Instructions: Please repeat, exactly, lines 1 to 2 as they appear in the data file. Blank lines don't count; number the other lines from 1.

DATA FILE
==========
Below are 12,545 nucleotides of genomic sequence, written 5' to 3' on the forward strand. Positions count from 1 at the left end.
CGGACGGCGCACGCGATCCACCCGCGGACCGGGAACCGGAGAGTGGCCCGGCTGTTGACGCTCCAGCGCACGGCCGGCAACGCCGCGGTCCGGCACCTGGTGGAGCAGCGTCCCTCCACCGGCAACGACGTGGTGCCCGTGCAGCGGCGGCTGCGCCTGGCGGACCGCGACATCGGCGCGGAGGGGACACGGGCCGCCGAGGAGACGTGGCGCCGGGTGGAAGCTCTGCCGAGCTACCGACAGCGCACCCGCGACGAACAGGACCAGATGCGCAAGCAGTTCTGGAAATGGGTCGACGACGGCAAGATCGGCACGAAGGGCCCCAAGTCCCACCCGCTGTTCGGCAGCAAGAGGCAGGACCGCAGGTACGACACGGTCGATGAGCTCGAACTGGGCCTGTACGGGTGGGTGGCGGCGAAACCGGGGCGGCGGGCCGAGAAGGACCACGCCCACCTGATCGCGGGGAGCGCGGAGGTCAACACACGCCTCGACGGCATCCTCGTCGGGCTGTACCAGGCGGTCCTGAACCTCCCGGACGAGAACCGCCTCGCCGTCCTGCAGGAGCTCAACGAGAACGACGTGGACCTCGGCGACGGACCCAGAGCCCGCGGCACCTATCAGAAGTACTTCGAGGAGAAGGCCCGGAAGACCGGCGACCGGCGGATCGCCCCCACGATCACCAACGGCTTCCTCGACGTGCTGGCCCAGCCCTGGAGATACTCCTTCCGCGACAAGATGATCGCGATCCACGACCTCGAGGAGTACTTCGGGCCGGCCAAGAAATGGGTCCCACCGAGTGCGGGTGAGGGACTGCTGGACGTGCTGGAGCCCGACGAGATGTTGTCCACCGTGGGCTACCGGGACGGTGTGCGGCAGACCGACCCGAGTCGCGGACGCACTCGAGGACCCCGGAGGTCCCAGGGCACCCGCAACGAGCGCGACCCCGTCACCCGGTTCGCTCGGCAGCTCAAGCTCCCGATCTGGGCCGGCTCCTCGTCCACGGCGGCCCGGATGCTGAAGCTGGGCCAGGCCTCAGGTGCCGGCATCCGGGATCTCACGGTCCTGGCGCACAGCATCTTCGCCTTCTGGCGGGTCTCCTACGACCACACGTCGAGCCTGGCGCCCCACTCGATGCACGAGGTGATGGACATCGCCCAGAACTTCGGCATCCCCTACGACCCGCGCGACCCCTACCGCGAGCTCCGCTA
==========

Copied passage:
Below are 12,545 nucleotides of genomic sequence, written 5' to 3' on the forward strand. Positions count from 1 at the left end.
CGGACGGCGCACGCGATCCACCCGCGGACCGGGAACCGGAGAGTGGCCCGGCTGTTGACGCTCCAGCGCACGGCCGGCAACGCCGCGGTCCGGCACCTGGTGGAGCAGCGTCCCTCCACCGGCAACGACGTGGTGCCCGTGCAGCGGCGGCTGCGCCTGGCGGACCGCGACATCGGCGCGGAGGGGACACGGGCCGCCGAGGAGACGTGGCGCCGGGTGGAAGCTCTGCCGAGCTACCGACAGCGCACCCGCGACGAACAGGACCAGATGCGCAAGCAGTTCTGGAAATGGGTCGACGACGGCAAGATCGGCACGAAGGGCCCCAAGTCCCACCCGCTGTTCGGCAGCAAGAGGCAGGACCGCAGGTACGACACGGTCGATGAGCTCGAACTGGGCCTGTACGGGTGGGTGGCGGCGAAACCGGGGCGGCGGGCCGAGAAGGACCACGCCCACCTGATCGCGGGGAGCGCGGAGGTCAACACACGCCTCGACGGCATCCTCGTCGGGCTGTACCAGGCGGTCCTGAACCTCCCGGACGAGAACCGCCTCGCCGTCCTGCAGGAGCTCAACGAGAACGACGTGGACCTCGGCGACGGACCCAGAGCCCGCGGCACCTATCAGAAGTACTTCGAGGAGAAGGCCCGGAAGACCGGCGACCGGCGGATCGCCCCCACGATCACCAACGGCTTCCTCGACGTGCTGGCCCAGCCCTGGAGATACTCCTTCCGCGACAAGATGATCGCGATCCACGACCTCGAGGAGTACTTCGGGCCGGCCAAGAAATGGGTCCCACCGAGTGCGGGTGAGGGACTGCTGGACGTGCTGGAGCCCGACGAGATGTTGTCCACCGTGGGCTACCGGGACGGTGTGCGGCAGACCGACCCGAGTCGCGGACGCACTCGAGGACCCCGGAGGTCCCAGGGCACCCGCAACGAGCGCGACCCCGTCACCCGGTTCGCTCGGCAGCTCAAGCTCCCGATCTGGGCCGGCTCCTCGTCCACGGCGGCCCGGATGCTGAAGCTGGGCCAGGCCTCAGGTGCCGGCATCCGGGATCTCACGGTCCTGGCGCACAGCATCTTCGCCTTCTGGCGGGTCTCCTACGACCACACGTCGAGCCTGGCGCCCCACTCGATGCACGAGGTGATGGACATCGCCCAGAACTTCGGCATCCCCTACGACCCGCGCGACCCCTACCGCGAGCTCCGCTA